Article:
Fire in the Skies Above: The Battle of the River Forth, 1939

Battle of the River Forth
Paddy’ Finucane on top of his Spitfire Mk Vb “QUEEN of SALOTE”, while in command of No.602 Squadron at RAF Redhill, early 1942.

Earlier this month I spent a weekend much like any other during this past year and half, meandering around Edinburgh and exploring its many nooks and crannies. On this occasion, I found myself in Portobello, located in the north east of Edinburgh on the coast.

While walking along the beach I recalled seeing peculiar photographs taken during the early days of the Second World War. Images of Swastika-clad coffins being led down the main street, crowds gathered to pay their respects and soldiers marching in unison.

Not exactly scenes one would expect to see in war-era Britain. Nonetheless, the images are authentic and provide a glimpse into the aftermath of the first Luftwaffe air raid over mainland Britain.

The Battle of the River Forth, which took place on the 16th October 1939, saw a dozen Junkers Ju-88 bombers prowl their way across the North Sea in broad daylight to target naval installations in the Forth estuary. Lying to the north west of Edinburgh, the port of Rosyth was a prime target for the Luftwaffe and the waters of the Forth were frequented by both Royal and merchant navy vessels.

The raid saw close calls for two Town-class cruisers, HMS Southampton and HMS Edinburgh, as well as HMS Mohawk, a Tribal-class destroyer.

Also present in the Firth of Forth that day were HMS Jervis, HMS Furious and HMS Repulse, the latter of which had been docked in Rosyth for maintenance work.

HMS Hood, the pride of the Royal Navy, had been reported in the estuary earlier that day by Luftwaffe Heinkel aircraft conducting reconnaissance. This intelligence was incorrect, however, and the Luftwaffe spotter planes had mistaken Repulse for Hood.

Battle of the River Forth
The Junkers Ju 88 was one of the Luftwaffe’s most important aircraft during World War Two.

Entering the skies over the River Forth in good conditions, the Ju-88’s saw clear targets before them and commenced their attack. HMS Southampton is recorded as having sustained light bomb damage and counted three casualties.

Meanwhile, seven crewmembers from the Edinburgh were injured alongside 25 of their comrades from HMS Mohawk.

At first, it appeared the Luftwaffe squadron had caught British defences off-guard. Indeed, in the aftermath of the incident the response to this incursion was criticised as air raid sirens failed to sound in nearby population centres.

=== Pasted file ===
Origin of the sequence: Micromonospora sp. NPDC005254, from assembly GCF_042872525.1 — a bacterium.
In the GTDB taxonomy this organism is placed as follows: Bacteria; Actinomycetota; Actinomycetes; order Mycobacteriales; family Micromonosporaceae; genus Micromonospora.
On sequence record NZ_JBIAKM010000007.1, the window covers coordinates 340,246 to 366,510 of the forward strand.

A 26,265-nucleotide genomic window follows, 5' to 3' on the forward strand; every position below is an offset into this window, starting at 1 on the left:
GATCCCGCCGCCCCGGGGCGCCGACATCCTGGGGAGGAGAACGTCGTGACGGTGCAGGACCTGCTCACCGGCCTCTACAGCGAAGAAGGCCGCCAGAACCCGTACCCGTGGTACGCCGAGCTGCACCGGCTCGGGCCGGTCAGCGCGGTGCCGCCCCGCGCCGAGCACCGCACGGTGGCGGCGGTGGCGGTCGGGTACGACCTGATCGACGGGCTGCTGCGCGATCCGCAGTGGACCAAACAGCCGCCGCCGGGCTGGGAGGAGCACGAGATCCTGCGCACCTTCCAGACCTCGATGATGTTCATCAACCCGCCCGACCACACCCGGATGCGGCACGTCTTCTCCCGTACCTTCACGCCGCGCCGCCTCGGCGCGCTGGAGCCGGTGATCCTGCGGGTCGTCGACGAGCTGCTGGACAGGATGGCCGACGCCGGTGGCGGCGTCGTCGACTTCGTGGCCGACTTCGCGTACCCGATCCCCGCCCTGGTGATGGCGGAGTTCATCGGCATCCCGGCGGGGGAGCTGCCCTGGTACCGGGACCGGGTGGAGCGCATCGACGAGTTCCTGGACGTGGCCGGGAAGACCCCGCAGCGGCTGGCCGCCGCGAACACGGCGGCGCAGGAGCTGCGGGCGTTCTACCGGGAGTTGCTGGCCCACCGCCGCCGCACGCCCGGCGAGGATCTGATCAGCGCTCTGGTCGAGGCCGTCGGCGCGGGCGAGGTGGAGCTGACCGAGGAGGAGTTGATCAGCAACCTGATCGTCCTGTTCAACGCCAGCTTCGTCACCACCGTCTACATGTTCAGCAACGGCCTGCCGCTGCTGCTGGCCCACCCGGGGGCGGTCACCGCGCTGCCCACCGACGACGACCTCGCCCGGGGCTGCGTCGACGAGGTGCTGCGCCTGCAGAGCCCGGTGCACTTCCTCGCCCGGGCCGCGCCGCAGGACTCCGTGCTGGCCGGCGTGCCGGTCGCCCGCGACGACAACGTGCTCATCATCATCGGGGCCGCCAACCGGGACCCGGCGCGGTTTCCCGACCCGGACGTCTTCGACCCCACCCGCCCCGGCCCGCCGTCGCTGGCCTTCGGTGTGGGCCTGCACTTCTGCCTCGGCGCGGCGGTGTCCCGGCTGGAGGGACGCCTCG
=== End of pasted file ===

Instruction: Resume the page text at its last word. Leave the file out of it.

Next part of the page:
Countering the raid, however, were RAF Spitfires from two squadrons; Glasgow-based 602 Squadron and 603 Squadron out of Edinburgh.

Spitfires pursued and engaged the Luftwaffe aircraft in what would be a short but ferocious air battle in the skies above the Forth. Contemporary eye witness accounts describe frightening and intense scenes as Spitfires intercepted the JU-88’s – scenes that millions across the country would later come to see.

Notably, as the raid began to unfold passengers aboard a training travelling across the Forth Rail Bridge were given a terrifying front row view.

The responding RAF fighters successfully repulsed the German aircraft, shooting down two and pursuing the remainder out toward the North Sea. One downed bomber landed in the waters off Prestonpans, where injured airmen were picked up and later handed over to local police. It was over Portobello that the final aircraft was harried and shot down, eventually crashing into the water.

The bodies of two German airmen, Kurt Seydel and August Schleicher, were recovered and held in St Phillips Church, Portobello, before being buried with full honours in Portobello cemetery on 21st October.

Reports from the time suggest up to 10,000 people lined the streets of Portobello to pay their respects for the fallen airmen, and bagpipers from both RAF squadrons involved in the raid defence accompanied the coffins.

Reverend James Rossie Brown, serving chaplain for 603 Squadron, conducted the burial ceremony and is said to have later contacted their mothers.

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In retrospect, this incident does appear strange given what we now know and what the Swastika represents. However, one must remember the context in which this raid occurred.

The attack was carried out just weeks into the war, and it has been suggested that public opinion toward German military personnel had not yet completely soured. This was the first incident of its kind since the outbreak of war, and many of the onlookers that day would likely have remembered the First World War and the horrors it inflicted upon families on both sides of the conflict.

Crucially, during the early stages of the Second World War, British civilians had not yet been subjected to the Luftwaffe’s devastating Blitz bombing campaigns, which saw terror and devastation unleashed upon towns and cities across Britain.

Luftwaffe operations in the skies above Britain initially focused on military targets, with shipping and industrial sites representing prime targets for German bombers.

Similarly, situations akin to this also occurred elsewhere in the UK during those early days. In the footage below, for example, we see crowds looking on as deceased airmen are laid to rest in England.

Women lay flowers on the graves while RAF personnel are recorded laying a wreath on the grave.

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